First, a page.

Englewood, Colo. (Jan. 27, 2004) -- Six of the country’s leading financial planning groups have joined forces to sponsor a multi-organizational, pro bono financial planning effort to offer free financial guidance to people who can't afford an advisor or who face an immediate or unusual financial need.

The Project for Financial Independence, which launches this month, is a collaboration between the American Institute of CPAs, the Certified Financial Planner Board of Standards, the Financial Planning Association, the National Association of Personal Financial Advisors, the National Endowment for Financial Education and the Society of Financial Service Professionals.

“By collaborating, we are able to institute a national network of financial advisors eager to introduce financial planning to individuals who may not have access to it otherwise,” said Nan Mead, director of communications at the NEFE and chair of the Project for Financial Independence task force.

Consumers who fall into one of four categories may be eligible to receive pro bono assistance under the Project for Financial Independence: low-income individuals (as defined by the U.S. Census Bureau at http://www.census.gov/hhes/poverty/threshld/thresh01.html ); enlisted military personnel; people who face an immediate financial crisis (i.e., a natural disaster, long-term illness, the death of a family member, job loss, etc.); or people who are struggling with significant indebtedness or recovering from bankruptcy.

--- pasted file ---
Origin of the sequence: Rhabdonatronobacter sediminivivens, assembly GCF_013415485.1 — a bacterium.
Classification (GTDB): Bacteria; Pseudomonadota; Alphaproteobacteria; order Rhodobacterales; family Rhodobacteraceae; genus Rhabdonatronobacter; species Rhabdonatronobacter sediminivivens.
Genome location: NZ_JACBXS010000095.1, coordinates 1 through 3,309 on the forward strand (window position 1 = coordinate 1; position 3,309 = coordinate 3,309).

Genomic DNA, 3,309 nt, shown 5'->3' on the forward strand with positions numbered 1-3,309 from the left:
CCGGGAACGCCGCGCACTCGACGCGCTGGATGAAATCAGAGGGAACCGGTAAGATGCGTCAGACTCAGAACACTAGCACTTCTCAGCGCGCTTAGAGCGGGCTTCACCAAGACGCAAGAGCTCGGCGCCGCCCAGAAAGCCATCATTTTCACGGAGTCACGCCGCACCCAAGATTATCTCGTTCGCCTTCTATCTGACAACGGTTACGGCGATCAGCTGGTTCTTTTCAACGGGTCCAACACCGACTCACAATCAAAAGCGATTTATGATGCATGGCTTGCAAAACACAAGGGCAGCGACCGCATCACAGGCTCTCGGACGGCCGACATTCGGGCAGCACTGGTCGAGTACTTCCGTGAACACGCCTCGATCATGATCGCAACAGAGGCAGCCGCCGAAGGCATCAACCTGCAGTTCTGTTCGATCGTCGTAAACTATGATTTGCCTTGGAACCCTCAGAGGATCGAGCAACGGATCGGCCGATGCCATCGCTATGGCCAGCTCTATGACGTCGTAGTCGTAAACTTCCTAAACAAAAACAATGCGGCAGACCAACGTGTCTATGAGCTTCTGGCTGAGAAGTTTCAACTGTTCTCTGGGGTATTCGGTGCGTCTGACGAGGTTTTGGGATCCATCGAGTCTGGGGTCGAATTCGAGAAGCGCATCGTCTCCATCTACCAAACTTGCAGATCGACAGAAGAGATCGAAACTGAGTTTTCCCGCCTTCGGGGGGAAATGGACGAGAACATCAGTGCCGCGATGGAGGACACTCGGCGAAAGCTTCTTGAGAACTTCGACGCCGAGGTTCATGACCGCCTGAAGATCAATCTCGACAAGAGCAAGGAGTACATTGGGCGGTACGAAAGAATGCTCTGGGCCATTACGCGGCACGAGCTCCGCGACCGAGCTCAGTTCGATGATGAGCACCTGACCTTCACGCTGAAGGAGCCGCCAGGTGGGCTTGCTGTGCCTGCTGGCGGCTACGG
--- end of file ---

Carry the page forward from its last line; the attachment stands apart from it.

Initially, the Project for Financial Independence will work with Habitat for Humanity, Mothers Against Drunk Driving and Volunteers of America to identify people who need assistance and to help link them to a local volunteer financial advisor who belongs to one of the four membership organizations participating in the project -- the AICPA, FPA, NAPFA and SFSP. More charitable organizations will be invited to participate as the project grows.

Initially, the Project for Financial Independence will provide services only through nonprofit organizations. However, its sponsors eventually plan to work directly with individuals, linking them to volunteer financial advisors via a dedicated Web site, www.consultaplanner.org . The site is currently available as a resource for charitable organizations and for financial advisors who have volunteered their services for the project.

Charitable organizations interested in participating in the effort should contact the NEFE at (303) 741-6333. Advisors who want to offer pro bono services through the project must be members in good standing of the AICPA, FPA, NAPFA or SFSP, abide by the codes of ethics and policies of their membership organizations, and sign an agreement that they will volunteer their time and services at no cost to the client. Interested advisors should contact the appropriate membership organization.

-- WebCPA staff

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